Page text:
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Exercise for Depression... a review

Depression is a common and disabling illness, affecting over 100 million people worldwide. Depression can have a significant impact on people’s physical health, as well as reducing their quality of life. Research has shown that both pharmacological and psychological therapies can be effective in treating depression. However, many people prefer to try alternative treatments.

Some NHS guidelines suggest that exercise could be used as a different treatment choice. However, it is not clear if research actually shows that exercise is an effective treatment for depression.

Exercise is moderately more effective than a control intervention for reducing symptoms of depression, but analysis of methodologically robust trials only shows a smaller effect in favour of exercise. When compared to psychological or pharmacological therapies, exercise appears to be no more effective, though this conclusion is based on a few small trials.

This is an extensive review of the science ...


Exercise may have a moderately beneficial effect on depressive symptoms, according to an updated literature review and meta-analysis.

However, investigators note that more high-quality studies are needed to elucidate the type and intensity of exercise that may be most effective and whether these benefits are durable.

"Our review suggested that exercise might have a moderate effect on depression," review author Gillian Mead, MD, of the Centre for Clinical Brain Sciences at the University of Edinburgh in the United Kingdom, said in a statement.

"We can't tell from currently available evidence which kinds of exercise regimes are most effective or whether the benefits continue after a patient stops their exercise program," she added.

Medscape Article on this topic....


8 Replies

Tried to access the first link and it said "Forbidden - you don't have permission to access".

Tried to access the next link and it said I had to log in or sign up for a free account. I've got a feeling I've already done that for Medscape, but can't remember my password. So, I abandoned computer entirely, and went and hoovered the dining room and hall. After all that exercise, I felt a lot better.

Anyway, whatever the research might show, I think we've probably all noticed that we feel better when we've been active, especially when we've spent a long time on the computer, then shut it down and go and do something active. Trouble is, if our health problems mean we can't be so active any more, (depressing in itself), it's not so easy to use exercise as a way of cheering ourselves up.

Happy days....

P.S. I like the red flowers. Having a photo at the top of a post always lifts the spirits.

P.S. I'm not wanting to trivialise the devastating effects of real clinical depression, which is far deeper than my frustrations at the computer.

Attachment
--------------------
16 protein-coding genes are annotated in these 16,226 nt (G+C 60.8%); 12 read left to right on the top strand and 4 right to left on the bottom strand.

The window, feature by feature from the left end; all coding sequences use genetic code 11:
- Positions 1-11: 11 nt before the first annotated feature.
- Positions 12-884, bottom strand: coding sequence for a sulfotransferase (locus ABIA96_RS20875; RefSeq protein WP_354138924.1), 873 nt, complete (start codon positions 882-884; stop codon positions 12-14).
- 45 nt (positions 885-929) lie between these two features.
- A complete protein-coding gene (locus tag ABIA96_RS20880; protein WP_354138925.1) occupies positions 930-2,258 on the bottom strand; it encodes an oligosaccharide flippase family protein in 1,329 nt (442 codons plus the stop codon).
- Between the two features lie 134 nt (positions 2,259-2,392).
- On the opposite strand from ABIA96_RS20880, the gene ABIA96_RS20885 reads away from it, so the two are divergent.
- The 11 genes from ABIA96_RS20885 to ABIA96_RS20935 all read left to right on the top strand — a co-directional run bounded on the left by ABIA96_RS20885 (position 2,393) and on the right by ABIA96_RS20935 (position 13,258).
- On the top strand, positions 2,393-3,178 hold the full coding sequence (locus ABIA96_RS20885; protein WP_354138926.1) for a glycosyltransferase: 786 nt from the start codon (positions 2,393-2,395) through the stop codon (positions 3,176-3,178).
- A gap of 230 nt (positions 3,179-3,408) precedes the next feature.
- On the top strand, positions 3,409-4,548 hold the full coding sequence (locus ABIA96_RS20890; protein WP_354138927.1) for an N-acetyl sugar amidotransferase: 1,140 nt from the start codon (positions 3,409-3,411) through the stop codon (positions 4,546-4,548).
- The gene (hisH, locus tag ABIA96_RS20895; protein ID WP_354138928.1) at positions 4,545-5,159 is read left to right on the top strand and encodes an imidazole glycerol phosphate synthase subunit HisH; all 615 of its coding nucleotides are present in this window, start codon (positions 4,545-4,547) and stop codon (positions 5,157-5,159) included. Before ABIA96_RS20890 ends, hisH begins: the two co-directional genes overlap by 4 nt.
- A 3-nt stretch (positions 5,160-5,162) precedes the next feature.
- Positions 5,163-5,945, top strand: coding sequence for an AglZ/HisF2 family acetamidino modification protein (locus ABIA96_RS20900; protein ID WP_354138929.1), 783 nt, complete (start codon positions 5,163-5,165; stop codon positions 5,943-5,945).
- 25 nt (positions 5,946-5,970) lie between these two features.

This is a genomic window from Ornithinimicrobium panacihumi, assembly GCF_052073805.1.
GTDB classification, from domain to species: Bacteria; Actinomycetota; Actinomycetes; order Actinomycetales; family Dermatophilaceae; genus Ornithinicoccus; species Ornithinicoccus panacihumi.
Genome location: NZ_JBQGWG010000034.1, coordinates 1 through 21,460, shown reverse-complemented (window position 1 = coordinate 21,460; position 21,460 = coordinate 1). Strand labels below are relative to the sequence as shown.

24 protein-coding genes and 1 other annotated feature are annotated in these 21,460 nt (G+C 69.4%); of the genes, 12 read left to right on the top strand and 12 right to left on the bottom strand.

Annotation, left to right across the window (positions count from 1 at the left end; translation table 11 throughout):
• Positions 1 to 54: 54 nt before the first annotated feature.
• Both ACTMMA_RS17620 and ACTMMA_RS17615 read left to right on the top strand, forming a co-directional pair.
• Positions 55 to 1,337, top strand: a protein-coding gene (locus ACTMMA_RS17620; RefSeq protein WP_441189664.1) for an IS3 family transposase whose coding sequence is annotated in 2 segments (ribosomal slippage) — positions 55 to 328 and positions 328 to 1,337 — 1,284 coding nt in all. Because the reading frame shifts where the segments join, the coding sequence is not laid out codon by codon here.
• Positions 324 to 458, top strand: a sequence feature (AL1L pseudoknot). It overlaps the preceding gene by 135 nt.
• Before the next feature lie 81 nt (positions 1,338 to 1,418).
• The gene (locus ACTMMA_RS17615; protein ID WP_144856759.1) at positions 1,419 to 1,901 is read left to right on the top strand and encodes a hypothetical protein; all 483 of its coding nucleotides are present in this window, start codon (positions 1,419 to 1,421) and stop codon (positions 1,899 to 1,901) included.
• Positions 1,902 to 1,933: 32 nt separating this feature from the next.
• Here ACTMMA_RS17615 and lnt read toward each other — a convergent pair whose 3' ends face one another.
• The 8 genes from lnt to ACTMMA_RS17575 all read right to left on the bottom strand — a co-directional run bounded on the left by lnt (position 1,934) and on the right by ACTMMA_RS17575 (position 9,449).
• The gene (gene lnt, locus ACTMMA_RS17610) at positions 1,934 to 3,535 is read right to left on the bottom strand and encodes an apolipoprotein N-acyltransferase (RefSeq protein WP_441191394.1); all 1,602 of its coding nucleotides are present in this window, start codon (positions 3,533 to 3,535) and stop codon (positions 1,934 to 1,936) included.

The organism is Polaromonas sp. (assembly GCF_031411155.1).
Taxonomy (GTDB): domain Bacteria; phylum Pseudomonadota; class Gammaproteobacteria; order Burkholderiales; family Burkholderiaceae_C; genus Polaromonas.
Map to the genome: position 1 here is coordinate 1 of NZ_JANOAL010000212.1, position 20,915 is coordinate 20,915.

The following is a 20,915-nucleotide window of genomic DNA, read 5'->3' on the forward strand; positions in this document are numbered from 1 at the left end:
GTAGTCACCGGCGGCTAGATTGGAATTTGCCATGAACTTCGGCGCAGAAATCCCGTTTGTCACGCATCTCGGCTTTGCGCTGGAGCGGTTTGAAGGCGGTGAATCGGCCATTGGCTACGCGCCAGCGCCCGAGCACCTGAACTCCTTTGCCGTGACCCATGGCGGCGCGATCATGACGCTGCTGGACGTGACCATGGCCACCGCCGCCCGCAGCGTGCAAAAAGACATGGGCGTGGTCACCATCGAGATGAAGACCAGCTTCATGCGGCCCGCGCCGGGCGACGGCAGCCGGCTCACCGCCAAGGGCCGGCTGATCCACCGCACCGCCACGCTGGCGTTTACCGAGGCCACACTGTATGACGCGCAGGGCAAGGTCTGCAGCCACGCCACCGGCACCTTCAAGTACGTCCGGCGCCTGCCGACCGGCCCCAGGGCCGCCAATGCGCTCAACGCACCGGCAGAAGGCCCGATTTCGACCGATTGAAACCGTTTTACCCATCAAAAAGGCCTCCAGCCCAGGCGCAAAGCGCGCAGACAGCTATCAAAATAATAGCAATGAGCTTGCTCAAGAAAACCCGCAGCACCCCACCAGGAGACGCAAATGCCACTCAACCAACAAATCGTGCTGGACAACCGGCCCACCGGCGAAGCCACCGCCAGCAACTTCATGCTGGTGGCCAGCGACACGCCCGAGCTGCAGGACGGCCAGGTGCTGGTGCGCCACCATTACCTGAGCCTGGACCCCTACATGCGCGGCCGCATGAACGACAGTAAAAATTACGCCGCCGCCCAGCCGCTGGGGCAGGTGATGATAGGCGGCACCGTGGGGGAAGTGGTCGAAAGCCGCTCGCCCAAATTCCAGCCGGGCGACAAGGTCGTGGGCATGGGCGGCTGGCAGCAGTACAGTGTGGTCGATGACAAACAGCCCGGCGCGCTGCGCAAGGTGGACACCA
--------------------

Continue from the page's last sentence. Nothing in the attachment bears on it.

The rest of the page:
Paula the report can be found here. HU has problems with links sometimes



Ah yes, it works now. Thanks.


Of interest also is that in Japan the doctors will send patients to the forests.

This ‘ Forest Cure ‘ is not specifically exercise, but just getting the patients out in fresh air and out of the stressful city noise and pollution.

Let’s face it, if one believes in Darwinian principles, the human body and mind were not developed over millions of years to sit in a polluted noisy environment eating chips and watching a television.!! The human body has been developed for a life of hunting and gathering out in the fresh air.

PS WOW the fresh blackberries in the field hedges are good in England this year..!!



I read a study recently that showed a correlation between a person's good health and just their proximity to a forest or wooded area - even if they never actually used it. I've forgotten the details but I think people within 1 km of such an area showed better health than their counterparts who live deep in the urban jungle.

Eastern religions often place an emphasis on the interconnection between all living things. Some astronauts who view the earth from space also get a strong feeling that everything and everyone is interconnected - its called the Overview Effect. I sometimes wonder if science will eventually find merit in this idea?

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For more on this subject, which is something that I have researched, see my post of earlier today on some new research. There are also links to more articles and research.

see this page.




Hi I lead a "Walk for Health" group and can give personal experience of the benefits. Although I don't suffer from depression myself those who do and join such groups always report positive experiences. Whether its the just getting up in the morning or being with other people or being in the feash air it all benefits. Best wishes


Since you lead a 'Walk for Health' group see my new post today.




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